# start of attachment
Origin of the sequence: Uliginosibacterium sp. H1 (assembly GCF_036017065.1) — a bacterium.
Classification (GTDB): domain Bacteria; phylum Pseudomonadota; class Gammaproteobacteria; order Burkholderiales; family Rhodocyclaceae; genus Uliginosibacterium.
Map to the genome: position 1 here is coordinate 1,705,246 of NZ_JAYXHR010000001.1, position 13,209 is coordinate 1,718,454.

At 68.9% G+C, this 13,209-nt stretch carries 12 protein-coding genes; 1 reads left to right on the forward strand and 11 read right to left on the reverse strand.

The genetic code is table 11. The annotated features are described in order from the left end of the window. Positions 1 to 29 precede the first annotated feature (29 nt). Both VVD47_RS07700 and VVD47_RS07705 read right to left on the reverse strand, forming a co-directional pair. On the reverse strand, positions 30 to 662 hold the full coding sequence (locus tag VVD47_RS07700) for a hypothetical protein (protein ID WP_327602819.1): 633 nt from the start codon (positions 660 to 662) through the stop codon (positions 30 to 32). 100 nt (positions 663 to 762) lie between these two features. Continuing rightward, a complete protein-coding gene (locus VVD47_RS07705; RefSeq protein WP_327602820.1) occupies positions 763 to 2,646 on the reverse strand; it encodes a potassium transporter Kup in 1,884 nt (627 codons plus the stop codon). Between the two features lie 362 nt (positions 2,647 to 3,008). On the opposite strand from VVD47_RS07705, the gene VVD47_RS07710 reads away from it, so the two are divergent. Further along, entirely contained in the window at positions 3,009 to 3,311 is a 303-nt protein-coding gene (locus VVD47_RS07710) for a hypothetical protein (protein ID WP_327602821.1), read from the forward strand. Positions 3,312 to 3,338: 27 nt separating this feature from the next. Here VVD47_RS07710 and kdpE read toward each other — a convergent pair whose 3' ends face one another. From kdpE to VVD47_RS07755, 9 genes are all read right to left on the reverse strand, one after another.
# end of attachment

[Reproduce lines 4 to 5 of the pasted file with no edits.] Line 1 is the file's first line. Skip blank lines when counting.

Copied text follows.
At 68.9% G+C, this 13,209-nt stretch carries 12 protein-coding genes; 1 reads left to right on the forward strand and 11 read right to left on the reverse strand.

The genetic code is table 11. The annotated features are described in order from the left end of the window. Positions 1 to 29 precede the first annotated feature (29 nt). Both VVD47_RS07700 and VVD47_RS07705 read right to left on the reverse strand, forming a co-directional pair. On the reverse strand, positions 30 to 662 hold the full coding sequence (locus tag VVD47_RS07700) for a hypothetical protein (protein ID WP_327602819.1): 633 nt from the start codon (positions 660 to 662) through the stop codon (positions 30 to 32). 100 nt (positions 663 to 762) lie between these two features. Continuing rightward, a complete protein-coding gene (locus VVD47_RS07705; RefSeq protein WP_327602820.1) occupies positions 763 to 2,646 on the reverse strand; it encodes a potassium transporter Kup in 1,884 nt (627 codons plus the stop codon). Between the two features lie 362 nt (positions 2,647 to 3,008). On the opposite strand from VVD47_RS07705, the gene VVD47_RS07710 reads away from it, so the two are divergent. Further along, entirely contained in the window at positions 3,009 to 3,311 is a 303-nt protein-coding gene (locus VVD47_RS07710) for a hypothetical protein (protein ID WP_327602821.1), read from the forward strand. Positions 3,312 to 3,338: 27 nt separating this feature from the next. Here VVD47_RS07710 and kdpE read toward each other — a convergent pair whose 3' ends face one another. From kdpE to VVD47_RS07755, 9 genes are all read right to left on the reverse strand, one after another.